pithy, homely, and affectionate. He ed her hundredth year-some said two reminded them that he was then or three years before-and had lived in preaching his thirty-first Christmas-day her present little cottage for nearly sermon from that pulpit. The service half a century, having grown out of over, none of the congregation moved the recollection of almost all the infrom their places till the occupants of habitants of the village. She had long the Squire's pew had quitted it ; but been a pensioner of Mrs Aubrey's, by as soon as they had got outside of the whom alone, indeed, she was supportdoor, the good people poured out after ed. Her great age, her singular apthem, and almost lined the way from pearance, and a certain rambling way tlie church door to the gate at which of talking that she had, earned her the the carriage stood, receiving and an- reputation in the village of being able swering a hundred kind enquiries cons to say strange things; and one or two cerning themselves, their families, and of the old gossips knew of things comtheir circumstances.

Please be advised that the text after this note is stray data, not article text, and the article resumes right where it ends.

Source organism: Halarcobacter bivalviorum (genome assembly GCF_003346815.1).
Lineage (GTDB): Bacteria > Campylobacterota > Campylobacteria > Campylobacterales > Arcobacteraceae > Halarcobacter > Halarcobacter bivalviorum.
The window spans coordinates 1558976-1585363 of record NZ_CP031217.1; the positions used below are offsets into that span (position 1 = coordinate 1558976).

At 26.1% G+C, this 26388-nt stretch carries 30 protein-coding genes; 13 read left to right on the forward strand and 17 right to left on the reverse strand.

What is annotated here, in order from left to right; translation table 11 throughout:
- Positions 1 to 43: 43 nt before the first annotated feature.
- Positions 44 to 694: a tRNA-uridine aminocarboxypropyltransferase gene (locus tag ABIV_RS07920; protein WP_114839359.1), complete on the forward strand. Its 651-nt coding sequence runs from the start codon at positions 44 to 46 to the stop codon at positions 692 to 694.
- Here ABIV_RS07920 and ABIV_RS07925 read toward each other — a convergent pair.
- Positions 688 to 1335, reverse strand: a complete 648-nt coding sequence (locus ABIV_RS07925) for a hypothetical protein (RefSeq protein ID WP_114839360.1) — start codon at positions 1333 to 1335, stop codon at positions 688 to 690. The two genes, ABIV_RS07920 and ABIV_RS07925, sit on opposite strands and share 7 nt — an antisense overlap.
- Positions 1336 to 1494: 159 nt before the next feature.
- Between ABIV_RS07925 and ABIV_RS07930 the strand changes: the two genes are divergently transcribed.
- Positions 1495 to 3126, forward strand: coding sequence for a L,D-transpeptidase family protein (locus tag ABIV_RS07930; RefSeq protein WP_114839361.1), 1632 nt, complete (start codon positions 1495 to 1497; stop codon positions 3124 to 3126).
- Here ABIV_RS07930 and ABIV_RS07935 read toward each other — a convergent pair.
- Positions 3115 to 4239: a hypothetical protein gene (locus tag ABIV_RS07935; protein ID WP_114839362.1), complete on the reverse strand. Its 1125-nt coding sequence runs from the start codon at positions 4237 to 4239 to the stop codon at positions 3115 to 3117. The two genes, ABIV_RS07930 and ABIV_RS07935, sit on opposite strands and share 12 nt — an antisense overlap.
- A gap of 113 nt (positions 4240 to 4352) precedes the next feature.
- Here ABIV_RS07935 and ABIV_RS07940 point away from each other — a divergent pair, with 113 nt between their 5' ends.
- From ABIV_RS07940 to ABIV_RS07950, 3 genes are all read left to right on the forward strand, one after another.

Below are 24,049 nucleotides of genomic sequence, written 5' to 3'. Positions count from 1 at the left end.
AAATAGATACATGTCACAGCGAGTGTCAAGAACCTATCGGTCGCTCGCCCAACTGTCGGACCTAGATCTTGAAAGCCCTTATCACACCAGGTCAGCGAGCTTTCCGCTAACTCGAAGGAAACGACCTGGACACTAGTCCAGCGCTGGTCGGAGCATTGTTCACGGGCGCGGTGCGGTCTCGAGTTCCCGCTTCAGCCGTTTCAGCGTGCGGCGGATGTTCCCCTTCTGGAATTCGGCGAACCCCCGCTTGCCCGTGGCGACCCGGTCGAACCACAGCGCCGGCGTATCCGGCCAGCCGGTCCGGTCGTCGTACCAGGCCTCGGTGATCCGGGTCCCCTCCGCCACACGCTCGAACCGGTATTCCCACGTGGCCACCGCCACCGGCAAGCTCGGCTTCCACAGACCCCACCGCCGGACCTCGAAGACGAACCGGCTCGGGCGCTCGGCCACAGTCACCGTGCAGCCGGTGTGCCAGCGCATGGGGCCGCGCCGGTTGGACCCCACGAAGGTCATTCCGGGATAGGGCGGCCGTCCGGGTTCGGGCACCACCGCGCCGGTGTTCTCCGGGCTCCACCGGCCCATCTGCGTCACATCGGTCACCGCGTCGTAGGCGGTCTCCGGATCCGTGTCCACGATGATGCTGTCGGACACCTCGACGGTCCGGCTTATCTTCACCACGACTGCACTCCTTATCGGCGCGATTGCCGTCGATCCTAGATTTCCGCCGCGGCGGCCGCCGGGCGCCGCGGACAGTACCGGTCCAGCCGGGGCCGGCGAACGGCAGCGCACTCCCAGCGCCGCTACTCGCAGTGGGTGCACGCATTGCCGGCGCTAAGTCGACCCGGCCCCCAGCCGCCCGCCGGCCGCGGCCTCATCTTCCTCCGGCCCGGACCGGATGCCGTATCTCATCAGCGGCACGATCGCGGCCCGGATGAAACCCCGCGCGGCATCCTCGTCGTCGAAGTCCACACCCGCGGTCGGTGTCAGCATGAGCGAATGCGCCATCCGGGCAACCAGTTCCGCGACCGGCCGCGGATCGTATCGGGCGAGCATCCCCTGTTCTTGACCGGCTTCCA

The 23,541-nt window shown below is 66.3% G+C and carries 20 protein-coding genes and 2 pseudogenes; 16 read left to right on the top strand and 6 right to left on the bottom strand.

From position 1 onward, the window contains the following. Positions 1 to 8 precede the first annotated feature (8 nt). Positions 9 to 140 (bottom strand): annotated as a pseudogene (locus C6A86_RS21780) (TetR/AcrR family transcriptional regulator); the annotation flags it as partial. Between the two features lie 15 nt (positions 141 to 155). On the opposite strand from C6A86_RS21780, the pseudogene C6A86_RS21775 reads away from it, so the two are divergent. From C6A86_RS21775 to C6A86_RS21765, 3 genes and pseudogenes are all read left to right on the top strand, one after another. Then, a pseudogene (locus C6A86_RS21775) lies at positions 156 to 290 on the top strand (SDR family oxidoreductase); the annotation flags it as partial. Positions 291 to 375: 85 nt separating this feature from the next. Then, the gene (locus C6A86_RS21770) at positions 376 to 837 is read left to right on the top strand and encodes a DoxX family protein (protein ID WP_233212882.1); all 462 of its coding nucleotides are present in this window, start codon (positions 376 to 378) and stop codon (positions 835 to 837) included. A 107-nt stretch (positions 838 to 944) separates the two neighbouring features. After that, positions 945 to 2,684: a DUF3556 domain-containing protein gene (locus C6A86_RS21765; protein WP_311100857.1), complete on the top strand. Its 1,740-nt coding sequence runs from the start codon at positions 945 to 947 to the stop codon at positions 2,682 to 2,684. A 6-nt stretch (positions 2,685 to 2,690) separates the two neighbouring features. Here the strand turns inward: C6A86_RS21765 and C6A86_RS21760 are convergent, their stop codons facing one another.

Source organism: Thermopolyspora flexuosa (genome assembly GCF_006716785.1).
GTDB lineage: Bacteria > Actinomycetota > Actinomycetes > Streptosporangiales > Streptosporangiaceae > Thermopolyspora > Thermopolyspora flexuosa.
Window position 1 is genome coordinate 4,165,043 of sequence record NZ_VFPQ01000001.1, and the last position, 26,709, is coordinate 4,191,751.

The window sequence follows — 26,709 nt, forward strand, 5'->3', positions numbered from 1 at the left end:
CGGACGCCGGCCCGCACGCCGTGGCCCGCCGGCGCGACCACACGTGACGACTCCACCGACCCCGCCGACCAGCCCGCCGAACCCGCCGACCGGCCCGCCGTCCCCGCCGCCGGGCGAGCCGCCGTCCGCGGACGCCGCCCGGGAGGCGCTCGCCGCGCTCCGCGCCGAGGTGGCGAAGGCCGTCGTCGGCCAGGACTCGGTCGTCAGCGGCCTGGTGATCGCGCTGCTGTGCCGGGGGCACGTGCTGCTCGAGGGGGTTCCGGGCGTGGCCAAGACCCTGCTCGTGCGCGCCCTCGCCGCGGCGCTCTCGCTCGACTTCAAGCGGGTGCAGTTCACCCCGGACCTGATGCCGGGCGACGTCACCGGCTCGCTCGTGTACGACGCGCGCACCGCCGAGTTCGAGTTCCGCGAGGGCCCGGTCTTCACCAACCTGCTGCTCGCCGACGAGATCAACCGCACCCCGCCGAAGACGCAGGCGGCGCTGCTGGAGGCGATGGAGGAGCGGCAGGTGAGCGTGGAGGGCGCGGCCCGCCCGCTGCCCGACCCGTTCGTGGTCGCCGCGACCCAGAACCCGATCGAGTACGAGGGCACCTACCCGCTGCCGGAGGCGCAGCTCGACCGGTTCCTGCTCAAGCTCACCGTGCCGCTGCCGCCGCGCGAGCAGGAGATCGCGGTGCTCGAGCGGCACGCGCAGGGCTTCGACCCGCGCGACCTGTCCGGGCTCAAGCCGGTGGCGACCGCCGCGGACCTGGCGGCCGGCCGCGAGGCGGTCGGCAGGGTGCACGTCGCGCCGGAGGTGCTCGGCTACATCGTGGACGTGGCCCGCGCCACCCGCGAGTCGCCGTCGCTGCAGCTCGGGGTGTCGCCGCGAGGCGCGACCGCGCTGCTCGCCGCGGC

ing to pass according to what-poor Mr Aubrey stayed behind, desirous of old soul--she had predicted ! taking another little ramble with Dr Dr Tatham gently pushed open the Tatham through the village, for the door. The cottage consisted, in fact, day was indeed bright and beautiful, of but one room, and that a very small and the occasion inspiriting. There one, and lit by only one little window. was not a villager within four or five The floor was clean, and evidently miles of the hall who did not sit down just fresh sanded. On a wooden stool, that day to a comfortable little relish- opposite a fireplace, on which a small ing dinner, at least one-third of them